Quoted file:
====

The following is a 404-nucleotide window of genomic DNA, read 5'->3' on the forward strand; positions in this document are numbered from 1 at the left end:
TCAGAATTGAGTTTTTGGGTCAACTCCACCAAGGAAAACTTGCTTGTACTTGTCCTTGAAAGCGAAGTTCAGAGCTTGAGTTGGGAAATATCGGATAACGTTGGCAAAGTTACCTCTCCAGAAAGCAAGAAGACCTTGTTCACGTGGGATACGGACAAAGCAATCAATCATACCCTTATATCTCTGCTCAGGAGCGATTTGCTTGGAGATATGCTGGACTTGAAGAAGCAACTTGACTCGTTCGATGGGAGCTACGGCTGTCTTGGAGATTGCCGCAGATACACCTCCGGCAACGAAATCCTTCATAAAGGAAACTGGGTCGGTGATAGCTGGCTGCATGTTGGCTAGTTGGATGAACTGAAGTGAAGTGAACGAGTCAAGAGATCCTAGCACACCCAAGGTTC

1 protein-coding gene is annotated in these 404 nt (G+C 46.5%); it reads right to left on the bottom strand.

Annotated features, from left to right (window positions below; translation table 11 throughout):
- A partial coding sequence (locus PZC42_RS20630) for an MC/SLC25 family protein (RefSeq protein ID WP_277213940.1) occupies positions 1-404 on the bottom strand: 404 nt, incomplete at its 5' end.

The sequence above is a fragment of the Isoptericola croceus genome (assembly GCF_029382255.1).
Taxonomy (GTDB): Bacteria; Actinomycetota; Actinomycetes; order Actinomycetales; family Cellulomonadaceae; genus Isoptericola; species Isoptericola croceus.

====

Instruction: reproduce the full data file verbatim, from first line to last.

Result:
The following is a 404-nucleotide window of genomic DNA, read 5'->3' on the forward strand; positions in this document are numbered from 1 at the left end:
TCAGAATTGAGTTTTTGGGTCAACTCCACCAAGGAAAACTTGCTTGTACTTGTCCTTGAAAGCGAAGTTCAGAGCTTGAGTTGGGAAATATCGGATAACGTTGGCAAAGTTACCTCTCCAGAAAGCAAGAAGACCTTGTTCACGTGGGATACGGACAAAGCAATCAATCATACCCTTATATCTCTGCTCAGGAGCGATTTGCTTGGAGATATGCTGGACTTGAAGAAGCAACTTGACTCGTTCGATGGGAGCTACGGCTGTCTTGGAGATTGCCGCAGATACACCTCCGGCAACGAAATCCTTCATAAAGGAAACTGGGTCGGTGATAGCTGGCTGCATGTTGGCTAGTTGGATGAACTGAAGTGAAGTGAACGAGTCAAGAGATCCTAGCACACCCAAGGTTC

1 protein-coding gene is annotated in these 404 nt (G+C 46.5%); it reads right to left on the bottom strand.

Annotated features, from left to right (window positions below; translation table 11 throughout):
- A partial coding sequence (locus PZC42_RS20630) for an MC/SLC25 family protein (RefSeq protein ID WP_277213940.1) occupies positions 1-404 on the bottom strand: 404 nt, incomplete at its 5' end.

The sequence above is a fragment of the Isoptericola croceus genome (assembly GCF_029382255.1).
Taxonomy (GTDB): Bacteria; Actinomycetota; Actinomycetes; order Actinomycetales; family Cellulomonadaceae; genus Isoptericola; species Isoptericola croceus.